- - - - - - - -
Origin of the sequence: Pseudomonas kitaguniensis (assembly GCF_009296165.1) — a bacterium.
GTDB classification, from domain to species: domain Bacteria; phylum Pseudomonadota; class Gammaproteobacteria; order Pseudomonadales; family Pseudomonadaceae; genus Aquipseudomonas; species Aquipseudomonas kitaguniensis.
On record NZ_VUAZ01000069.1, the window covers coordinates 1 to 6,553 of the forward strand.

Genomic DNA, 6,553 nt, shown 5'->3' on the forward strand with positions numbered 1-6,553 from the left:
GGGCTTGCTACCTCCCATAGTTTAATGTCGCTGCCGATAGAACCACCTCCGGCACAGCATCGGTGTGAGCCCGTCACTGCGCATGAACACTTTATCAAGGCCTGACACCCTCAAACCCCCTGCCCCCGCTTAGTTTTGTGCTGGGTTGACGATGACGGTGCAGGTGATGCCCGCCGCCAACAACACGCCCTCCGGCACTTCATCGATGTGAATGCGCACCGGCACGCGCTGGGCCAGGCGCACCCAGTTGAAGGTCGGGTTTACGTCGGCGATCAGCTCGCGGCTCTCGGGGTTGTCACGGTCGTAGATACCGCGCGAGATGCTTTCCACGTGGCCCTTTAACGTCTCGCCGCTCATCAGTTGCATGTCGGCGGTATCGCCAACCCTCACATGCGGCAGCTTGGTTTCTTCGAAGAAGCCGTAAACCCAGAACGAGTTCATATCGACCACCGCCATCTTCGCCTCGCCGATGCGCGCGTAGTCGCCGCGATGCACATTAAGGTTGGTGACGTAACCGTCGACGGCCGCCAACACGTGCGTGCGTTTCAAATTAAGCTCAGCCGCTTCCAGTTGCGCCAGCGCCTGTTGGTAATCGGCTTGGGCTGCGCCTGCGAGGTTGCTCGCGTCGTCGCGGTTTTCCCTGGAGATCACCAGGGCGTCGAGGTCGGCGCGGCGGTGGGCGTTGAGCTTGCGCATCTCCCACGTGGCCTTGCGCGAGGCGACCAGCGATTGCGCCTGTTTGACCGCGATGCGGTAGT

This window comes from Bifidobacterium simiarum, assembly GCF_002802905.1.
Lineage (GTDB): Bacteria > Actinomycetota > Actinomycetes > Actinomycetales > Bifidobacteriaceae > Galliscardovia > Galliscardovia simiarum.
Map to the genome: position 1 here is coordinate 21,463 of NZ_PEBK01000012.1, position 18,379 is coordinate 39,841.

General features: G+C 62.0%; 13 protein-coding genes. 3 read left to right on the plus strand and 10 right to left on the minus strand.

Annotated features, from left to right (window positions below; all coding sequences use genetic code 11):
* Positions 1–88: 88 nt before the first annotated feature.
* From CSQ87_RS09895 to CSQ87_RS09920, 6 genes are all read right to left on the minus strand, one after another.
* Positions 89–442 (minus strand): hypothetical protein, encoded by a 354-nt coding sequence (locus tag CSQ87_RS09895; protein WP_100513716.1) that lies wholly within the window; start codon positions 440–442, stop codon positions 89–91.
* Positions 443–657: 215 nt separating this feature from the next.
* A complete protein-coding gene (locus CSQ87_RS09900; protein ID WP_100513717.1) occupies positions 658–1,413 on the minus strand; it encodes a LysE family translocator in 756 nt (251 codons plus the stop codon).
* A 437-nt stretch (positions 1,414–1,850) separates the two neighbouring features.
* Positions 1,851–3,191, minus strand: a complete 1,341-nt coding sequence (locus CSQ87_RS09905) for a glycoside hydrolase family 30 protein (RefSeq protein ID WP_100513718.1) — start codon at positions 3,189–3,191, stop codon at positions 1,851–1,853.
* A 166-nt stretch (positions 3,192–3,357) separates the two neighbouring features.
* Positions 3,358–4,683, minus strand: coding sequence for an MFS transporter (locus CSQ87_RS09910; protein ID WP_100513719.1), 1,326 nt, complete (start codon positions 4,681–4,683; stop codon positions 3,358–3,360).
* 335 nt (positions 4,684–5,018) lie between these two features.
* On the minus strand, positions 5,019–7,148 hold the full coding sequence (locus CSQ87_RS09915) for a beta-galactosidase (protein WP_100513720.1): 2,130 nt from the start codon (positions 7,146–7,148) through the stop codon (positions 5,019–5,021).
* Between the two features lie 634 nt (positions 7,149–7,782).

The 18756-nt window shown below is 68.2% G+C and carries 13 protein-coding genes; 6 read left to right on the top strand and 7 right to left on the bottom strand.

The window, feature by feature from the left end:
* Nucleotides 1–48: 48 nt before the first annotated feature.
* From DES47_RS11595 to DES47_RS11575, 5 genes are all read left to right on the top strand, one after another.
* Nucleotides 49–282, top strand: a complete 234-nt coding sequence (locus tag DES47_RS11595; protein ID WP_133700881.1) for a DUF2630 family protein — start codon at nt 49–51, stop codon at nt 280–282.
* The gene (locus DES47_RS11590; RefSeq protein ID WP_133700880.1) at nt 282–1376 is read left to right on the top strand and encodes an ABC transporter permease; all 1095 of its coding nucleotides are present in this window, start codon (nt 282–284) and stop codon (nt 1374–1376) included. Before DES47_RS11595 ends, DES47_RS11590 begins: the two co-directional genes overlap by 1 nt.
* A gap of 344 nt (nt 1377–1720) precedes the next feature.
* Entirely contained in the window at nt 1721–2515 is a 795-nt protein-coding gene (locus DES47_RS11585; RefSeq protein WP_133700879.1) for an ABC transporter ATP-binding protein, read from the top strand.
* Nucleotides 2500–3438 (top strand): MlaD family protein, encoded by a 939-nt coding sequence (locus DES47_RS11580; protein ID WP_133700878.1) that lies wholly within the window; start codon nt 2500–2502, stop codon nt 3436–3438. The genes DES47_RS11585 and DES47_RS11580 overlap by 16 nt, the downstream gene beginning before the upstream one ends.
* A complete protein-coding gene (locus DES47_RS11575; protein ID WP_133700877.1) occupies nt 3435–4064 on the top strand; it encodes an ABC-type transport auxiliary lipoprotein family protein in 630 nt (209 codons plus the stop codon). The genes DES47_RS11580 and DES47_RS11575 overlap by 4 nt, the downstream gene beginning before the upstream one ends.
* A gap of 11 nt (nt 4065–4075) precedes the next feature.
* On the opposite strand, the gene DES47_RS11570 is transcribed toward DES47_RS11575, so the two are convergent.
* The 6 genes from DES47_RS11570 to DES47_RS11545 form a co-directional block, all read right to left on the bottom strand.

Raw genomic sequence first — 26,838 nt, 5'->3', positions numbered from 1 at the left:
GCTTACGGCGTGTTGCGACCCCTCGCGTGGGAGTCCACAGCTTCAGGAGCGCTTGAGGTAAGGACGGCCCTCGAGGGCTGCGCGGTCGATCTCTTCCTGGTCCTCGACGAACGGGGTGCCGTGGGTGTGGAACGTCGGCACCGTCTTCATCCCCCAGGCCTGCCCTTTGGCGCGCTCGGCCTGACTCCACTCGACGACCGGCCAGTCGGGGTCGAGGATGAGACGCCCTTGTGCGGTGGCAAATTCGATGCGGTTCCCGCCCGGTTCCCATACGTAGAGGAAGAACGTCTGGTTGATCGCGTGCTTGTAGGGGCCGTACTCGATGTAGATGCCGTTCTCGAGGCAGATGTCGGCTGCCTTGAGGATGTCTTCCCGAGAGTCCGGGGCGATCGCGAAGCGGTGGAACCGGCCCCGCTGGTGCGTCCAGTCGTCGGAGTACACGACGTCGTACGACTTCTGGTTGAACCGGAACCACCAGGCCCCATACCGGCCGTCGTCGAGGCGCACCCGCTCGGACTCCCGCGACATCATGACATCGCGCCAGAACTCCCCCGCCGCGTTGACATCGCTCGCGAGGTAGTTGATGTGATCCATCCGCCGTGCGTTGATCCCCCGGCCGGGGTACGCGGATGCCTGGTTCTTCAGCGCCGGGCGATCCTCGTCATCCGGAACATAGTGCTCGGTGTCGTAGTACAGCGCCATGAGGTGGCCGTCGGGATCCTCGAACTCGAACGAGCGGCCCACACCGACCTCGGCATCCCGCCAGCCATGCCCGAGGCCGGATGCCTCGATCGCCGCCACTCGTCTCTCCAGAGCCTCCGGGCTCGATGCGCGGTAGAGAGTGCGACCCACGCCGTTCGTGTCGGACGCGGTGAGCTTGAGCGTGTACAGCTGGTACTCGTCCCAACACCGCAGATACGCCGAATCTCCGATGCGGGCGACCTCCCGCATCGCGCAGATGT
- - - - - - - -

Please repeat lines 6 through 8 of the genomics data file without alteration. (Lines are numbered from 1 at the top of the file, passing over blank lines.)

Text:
This window comes from Bifidobacterium simiarum, assembly GCF_002802905.1.
Lineage (GTDB): Bacteria > Actinomycetota > Actinomycetes > Actinomycetales > Bifidobacteriaceae > Galliscardovia > Galliscardovia simiarum.
Map to the genome: position 1 here is coordinate 21,463 of NZ_PEBK01000012.1, position 18,379 is coordinate 39,841.